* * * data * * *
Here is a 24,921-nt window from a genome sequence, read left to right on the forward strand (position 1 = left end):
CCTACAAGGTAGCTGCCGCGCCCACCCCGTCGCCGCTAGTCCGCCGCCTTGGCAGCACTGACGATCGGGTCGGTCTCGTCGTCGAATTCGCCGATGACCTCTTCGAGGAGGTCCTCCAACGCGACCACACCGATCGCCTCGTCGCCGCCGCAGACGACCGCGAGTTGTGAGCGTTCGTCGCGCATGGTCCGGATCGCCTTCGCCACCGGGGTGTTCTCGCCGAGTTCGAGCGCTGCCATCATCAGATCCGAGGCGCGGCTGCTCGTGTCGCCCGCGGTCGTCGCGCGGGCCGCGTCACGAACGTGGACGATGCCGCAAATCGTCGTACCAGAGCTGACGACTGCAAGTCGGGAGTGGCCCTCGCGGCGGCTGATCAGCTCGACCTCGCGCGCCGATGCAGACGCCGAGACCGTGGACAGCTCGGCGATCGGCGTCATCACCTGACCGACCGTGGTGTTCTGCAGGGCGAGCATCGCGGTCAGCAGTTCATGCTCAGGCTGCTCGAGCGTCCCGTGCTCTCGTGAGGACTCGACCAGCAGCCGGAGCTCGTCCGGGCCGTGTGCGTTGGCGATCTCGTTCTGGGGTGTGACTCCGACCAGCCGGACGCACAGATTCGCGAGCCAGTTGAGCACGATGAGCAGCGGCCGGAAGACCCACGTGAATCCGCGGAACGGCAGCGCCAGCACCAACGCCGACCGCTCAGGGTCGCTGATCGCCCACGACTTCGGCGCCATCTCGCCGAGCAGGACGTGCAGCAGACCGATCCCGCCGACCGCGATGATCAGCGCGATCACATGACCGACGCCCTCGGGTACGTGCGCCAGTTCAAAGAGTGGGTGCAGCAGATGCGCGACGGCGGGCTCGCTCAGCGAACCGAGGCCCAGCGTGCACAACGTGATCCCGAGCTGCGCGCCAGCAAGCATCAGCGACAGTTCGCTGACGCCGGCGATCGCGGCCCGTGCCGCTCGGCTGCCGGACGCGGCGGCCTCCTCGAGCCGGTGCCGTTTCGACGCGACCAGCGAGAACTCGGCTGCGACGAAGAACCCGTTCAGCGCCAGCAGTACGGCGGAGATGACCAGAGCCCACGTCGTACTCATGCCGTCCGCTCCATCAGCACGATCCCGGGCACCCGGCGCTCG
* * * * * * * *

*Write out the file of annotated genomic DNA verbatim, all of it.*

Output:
Here is a 24,921-nt window from a genome sequence, read left to right on the forward strand (position 1 = left end):
CCTACAAGGTAGCTGCCGCGCCCACCCCGTCGCCGCTAGTCCGCCGCCTTGGCAGCACTGACGATCGGGTCGGTCTCGTCGTCGAATTCGCCGATGACCTCTTCGAGGAGGTCCTCCAACGCGACCACACCGATCGCCTCGTCGCCGCCGCAGACGACCGCGAGTTGTGAGCGTTCGTCGCGCATGGTCCGGATCGCCTTCGCCACCGGGGTGTTCTCGCCGAGTTCGAGCGCTGCCATCATCAGATCCGAGGCGCGGCTGCTCGTGTCGCCCGCGGTCGTCGCGCGGGCCGCGTCACGAACGTGGACGATGCCGCAAATCGTCGTACCAGAGCTGACGACTGCAAGTCGGGAGTGGCCCTCGCGGCGGCTGATCAGCTCGACCTCGCGCGCCGATGCAGACGCCGAGACCGTGGACAGCTCGGCGATCGGCGTCATCACCTGACCGACCGTGGTGTTCTGCAGGGCGAGCATCGCGGTCAGCAGTTCATGCTCAGGCTGCTCGAGCGTCCCGTGCTCTCGTGAGGACTCGACCAGCAGCCGGAGCTCGTCCGGGCCGTGTGCGTTGGCGATCTCGTTCTGGGGTGTGACTCCGACCAGCCGGACGCACAGATTCGCGAGCCAGTTGAGCACGATGAGCAGCGGCCGGAAGACCCACGTGAATCCGCGGAACGGCAGCGCCAGCACCAACGCCGACCGCTCAGGGTCGCTGATCGCCCACGACTTCGGCGCCATCTCGCCGAGCAGGACGTGCAGCAGACCGATCCCGCCGACCGCGATGATCAGCGCGATCACATGACCGACGCCCTCGGGTACGTGCGCCAGTTCAAAGAGTGGGTGCAGCAGATGCGCGACGGCGGGCTCGCTCAGCGAACCGAGGCCCAGCGTGCACAACGTGATCCCGAGCTGCGCGCCAGCAAGCATCAGCGACAGTTCGCTGACGCCGGCGATCGCGGCCCGTGCCGCTCGGCTGCCGGACGCGGCGGCCTCCTCGAGCCGGTGCCGTTTCGACGCGACCAGCGAGAACTCGGCTGCGACGAAGAACCCGTTCAGCGCCAGCAGTACGGCGGAGATGACCAGAGCCCACGTCGTACTCATGCCGTCCGCTCCATCAGCACGATCCCGGGCACCCGGCGCTCG